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Tom Anderson, VP of Marketing
Tom Anderson, VP of Marketing
Tom Anderson is vice president of Marketing for Breker Verification Systems. He previously served as Product Management Group Director for Advanced Verification Solutions at Cadence, Technical Marketing Director in the Verification Group at Synopsys and Vice President of Applications Engineering at … More »

A Math Question: Does IoT = SoC?

December 11th, 2014 by Tom Anderson, VP of Marketing

Few electronics-related topics have been more widely discussed in the past year or so than the prospects for the so-called Internet of Things (IoT), sometimes called the Internet of Everything (IoE). Hardware and software vendors have been falling all over themselves trying to ride the presumed IoT juggernaut. EDA has not been immune. In its roundup of attendee feedback from this year’s Design Automation Conference (DAC), the DeepChip site quoted a user saying, “The ubiquity of IoT. After 6 hours into DAC, I was ready to slap the next vendor who used that buzzword.”

The trumpeting of IoT was even greater at ARM TechCon, not surprising because of its focus on embedded systems. Here at Breker, we’ve used the term sparingly because it’s not really clear exactly what the IoT will become. Certainly there will be many more nodes of all sorts connected to the Internet in coming years, but there are numerous open questions. Our main interest is whether the IoT will result in an explosion of new SoC designs, and hence a broader market for our verification solutions. This blog post doesn’t provide a firm answer since none is possible yet, but it’s a topic worth addressing.

First, it’s important to note that the IoT term implies the connection of many traditionally “dumb” devices. The number of smart phones, tablets, and computing devices in general continues to grow, and virtually all of these are on the Internet. It’s the connection of much simpler devices–thermostats, appliances, lights, cameras, motion sensors, biometric monitors, RFID tags, etc.–that potentially changes the scope of the Internet as we know it today. The number of connected nodes could rise to thousands of times what we have now.

There are many questions about how all this will come together. There is a dearth of standards for intercommunication of devices and, on the flip side, for device security. Some of the scenarios being painted in the popular press, such as someone hacking your refrigerator and ruining all your food, are entertaining yet plausible. Theft of personal data, including biometrics, is equally plausible but far more likely. These topics are beyond the scope of this post; we would like to hone in on the question of how the interconnected devices will be built.

It seems likely that the chips underlying most IoT nodes will contain at least one processor and therefore quality as SoCs. Dealing with complex protocols and security methods requires computing power. Further, having a good chunk of a chip’s functionality in software allows for upgrades to fix bugs or adapt to changes in protocol or security standards. As we pointed out in a recent Chip Design magazine article, many IoT nodes will be located in hard-to-reach places. If something goes wrong during a software update over the network, the end user will have little recourse.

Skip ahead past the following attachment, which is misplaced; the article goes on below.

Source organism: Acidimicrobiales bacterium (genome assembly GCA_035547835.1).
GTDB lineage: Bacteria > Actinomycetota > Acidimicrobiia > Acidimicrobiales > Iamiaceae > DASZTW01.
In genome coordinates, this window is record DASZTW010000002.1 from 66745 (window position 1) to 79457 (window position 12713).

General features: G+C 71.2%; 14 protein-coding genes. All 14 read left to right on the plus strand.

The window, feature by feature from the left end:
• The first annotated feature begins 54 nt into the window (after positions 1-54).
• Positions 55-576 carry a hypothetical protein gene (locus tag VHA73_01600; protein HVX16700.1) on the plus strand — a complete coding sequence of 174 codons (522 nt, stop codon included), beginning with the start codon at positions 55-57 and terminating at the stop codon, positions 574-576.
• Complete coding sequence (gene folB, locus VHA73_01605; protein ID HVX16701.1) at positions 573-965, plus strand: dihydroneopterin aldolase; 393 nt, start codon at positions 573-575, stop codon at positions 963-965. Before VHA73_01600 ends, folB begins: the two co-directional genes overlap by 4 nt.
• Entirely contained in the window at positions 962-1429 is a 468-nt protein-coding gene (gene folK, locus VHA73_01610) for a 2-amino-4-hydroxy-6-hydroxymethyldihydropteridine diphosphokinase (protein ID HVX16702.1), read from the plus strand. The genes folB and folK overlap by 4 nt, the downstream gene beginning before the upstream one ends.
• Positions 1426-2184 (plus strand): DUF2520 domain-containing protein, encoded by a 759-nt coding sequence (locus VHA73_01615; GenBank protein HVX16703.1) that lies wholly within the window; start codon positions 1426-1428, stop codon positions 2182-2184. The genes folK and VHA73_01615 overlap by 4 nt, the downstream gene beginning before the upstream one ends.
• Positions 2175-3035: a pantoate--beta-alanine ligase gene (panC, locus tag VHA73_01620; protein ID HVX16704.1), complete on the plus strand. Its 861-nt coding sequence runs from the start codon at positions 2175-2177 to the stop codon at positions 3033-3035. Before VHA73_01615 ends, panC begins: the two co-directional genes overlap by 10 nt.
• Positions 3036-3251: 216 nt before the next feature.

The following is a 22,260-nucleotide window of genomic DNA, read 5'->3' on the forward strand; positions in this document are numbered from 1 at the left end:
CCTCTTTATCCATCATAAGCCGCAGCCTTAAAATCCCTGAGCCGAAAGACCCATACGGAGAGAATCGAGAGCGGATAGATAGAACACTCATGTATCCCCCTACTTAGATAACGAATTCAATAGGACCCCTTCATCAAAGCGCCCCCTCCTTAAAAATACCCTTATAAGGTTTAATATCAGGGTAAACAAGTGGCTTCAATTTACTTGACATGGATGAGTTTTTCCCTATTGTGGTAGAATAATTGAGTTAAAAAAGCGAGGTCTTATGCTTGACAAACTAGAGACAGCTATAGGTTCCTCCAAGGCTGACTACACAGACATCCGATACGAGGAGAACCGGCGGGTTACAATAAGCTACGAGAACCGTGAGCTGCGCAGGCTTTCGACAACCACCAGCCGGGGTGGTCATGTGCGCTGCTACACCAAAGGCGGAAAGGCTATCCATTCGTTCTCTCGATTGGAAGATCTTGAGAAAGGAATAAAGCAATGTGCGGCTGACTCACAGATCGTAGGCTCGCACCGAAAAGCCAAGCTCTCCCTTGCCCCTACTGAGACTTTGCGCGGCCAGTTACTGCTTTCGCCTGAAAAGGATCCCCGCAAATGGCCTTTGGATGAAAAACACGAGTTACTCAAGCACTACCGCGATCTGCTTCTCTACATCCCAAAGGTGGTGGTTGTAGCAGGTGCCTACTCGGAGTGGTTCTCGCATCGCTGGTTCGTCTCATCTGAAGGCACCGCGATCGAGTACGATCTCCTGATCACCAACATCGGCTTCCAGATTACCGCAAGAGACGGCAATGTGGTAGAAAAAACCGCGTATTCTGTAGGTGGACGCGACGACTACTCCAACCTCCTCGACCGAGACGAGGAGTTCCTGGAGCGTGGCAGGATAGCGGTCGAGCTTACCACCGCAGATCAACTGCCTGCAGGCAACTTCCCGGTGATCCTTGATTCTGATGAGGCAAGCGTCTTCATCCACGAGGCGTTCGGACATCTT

This argues for a very well verified SoC, so that software updates will not be needed to fix bugs. Most hardware updates will be virtually impossible, so the chip itself must be extremely robust. These requirements can be satisfied only with more thorough verification, and we believe that our products can and will play a key role. We can verify at every stage of SoC development, including fabricated silicon in the lab. Even if the SoC is an FPGA rather than a custom chip, verification is no less essential since reprogramming a device in the field to fix a bug is unrealistic.

Perhaps the most interesting question is whether the IoT market will require many unique chips, each of which must be verified and built, or will be satisfied by a few standard parts. This question came up two months ago at the Silicon Valley IP Users Conference, and the TSMC representative responded that we are in a period of SoC customization. IoT nodes will be very cost-sensitive, so designers will not want to pay extra for a generic chip with irrelevant content. This scenario is also good news for Breker, since the more SoCs designed the more need for leading-edge verification tools.

Finally, if we accept the TSMC prediction, IoT suppliers are going to be pumping out lots of similar chips, each tuned for its end application but containing many common building blocks. As we noted in a recent SemiconductorEngineering article, one of the weaknesses of traditional verification methodologies is limited reuse from block to chip level. The graph-based scenario models that we use to generate test cases can be easily composed at higher levels of hierarchy, enabling effective verification reuse from block to cluster to subsystem to full SoC.

Perhaps the IoT is over-hyped. A recent commentary in The Economist argued that security concerns and other issues will limit the massive growth predicted. But as long as more nodes are added to the Internet and more SoC devices are designed, the need for verification and the opportunity for innovative solutions will continue to grow. That will be good news for us and we will continue to evolve our product line as needed for our IoT customers. If you have thoughts on this market and the current level of buzz around it, please submit a comment.

Tom A.

The truth is out there … sometimes it’s in a blog.

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